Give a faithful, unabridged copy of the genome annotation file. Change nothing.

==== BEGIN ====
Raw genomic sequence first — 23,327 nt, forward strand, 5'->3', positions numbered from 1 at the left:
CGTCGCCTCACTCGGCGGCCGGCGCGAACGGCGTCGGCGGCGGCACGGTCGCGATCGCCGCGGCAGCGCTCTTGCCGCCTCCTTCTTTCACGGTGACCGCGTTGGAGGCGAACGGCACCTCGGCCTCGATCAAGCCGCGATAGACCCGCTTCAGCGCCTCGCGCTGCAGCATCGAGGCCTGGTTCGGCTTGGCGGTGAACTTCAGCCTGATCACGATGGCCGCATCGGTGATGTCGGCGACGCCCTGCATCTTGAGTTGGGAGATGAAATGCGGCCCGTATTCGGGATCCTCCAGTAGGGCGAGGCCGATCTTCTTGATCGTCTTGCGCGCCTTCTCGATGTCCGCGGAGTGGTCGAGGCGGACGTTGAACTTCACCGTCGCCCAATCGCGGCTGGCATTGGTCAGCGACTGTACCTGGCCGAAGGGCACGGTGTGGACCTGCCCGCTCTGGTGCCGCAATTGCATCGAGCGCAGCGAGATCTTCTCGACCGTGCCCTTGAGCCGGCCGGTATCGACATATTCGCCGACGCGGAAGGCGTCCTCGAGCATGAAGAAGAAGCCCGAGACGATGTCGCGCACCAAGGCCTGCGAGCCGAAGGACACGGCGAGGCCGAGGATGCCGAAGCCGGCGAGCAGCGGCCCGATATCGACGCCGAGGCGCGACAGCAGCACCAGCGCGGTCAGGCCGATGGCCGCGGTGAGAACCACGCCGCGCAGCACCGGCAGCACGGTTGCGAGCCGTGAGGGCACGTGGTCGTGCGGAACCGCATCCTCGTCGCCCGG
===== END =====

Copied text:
Raw genomic sequence first — 23,327 nt, forward strand, 5'->3', positions numbered from 1 at the left:
CGTCGCCTCACTCGGCGGCCGGCGCGAACGGCGTCGGCGGCGGCACGGTCGCGATCGCCGCGGCAGCGCTCTTGCCGCCTCCTTCTTTCACGGTGACCGCGTTGGAGGCGAACGGCACCTCGGCCTCGATCAAGCCGCGATAGACCCGCTTCAGCGCCTCGCGCTGCAGCATCGAGGCCTGGTTCGGCTTGGCGGTGAACTTCAGCCTGATCACGATGGCCGCATCGGTGATGTCGGCGACGCCCTGCATCTTGAGTTGGGAGATGAAATGCGGCCCGTATTCGGGATCCTCCAGTAGGGCGAGGCCGATCTTCTTGATCGTCTTGCGCGCCTTCTCGATGTCCGCGGAGTGGTCGAGGCGGACGTTGAACTTCACCGTCGCCCAATCGCGGCTGGCATTGGTCAGCGACTGTACCTGGCCGAAGGGCACGGTGTGGACCTGCCCGCTCTGGTGCCGCAATTGCATCGAGCGCAGCGAGATCTTCTCGACCGTGCCCTTGAGCCGGCCGGTATCGACATATTCGCCGACGCGGAAGGCGTCCTCGAGCATGAAGAAGAAGCCCGAGACGATGTCGCGCACCAAGGCCTGCGAGCCGAAGGACACGGCGAGGCCGAGGATGCCGAAGCCGGCGAGCAGCGGCCCGATATCGACGCCGAGGCGCGACAGCAGCACCAGCGCGGTCAGGCCGATGGCCGCGGTGAGAACCACGCCGCGCAGCACCGGCAGCACGGTTGCGAGCCGTGAGGGCACGTGGTCGTGCGGAACCGCATCCTCGTCGCCCGG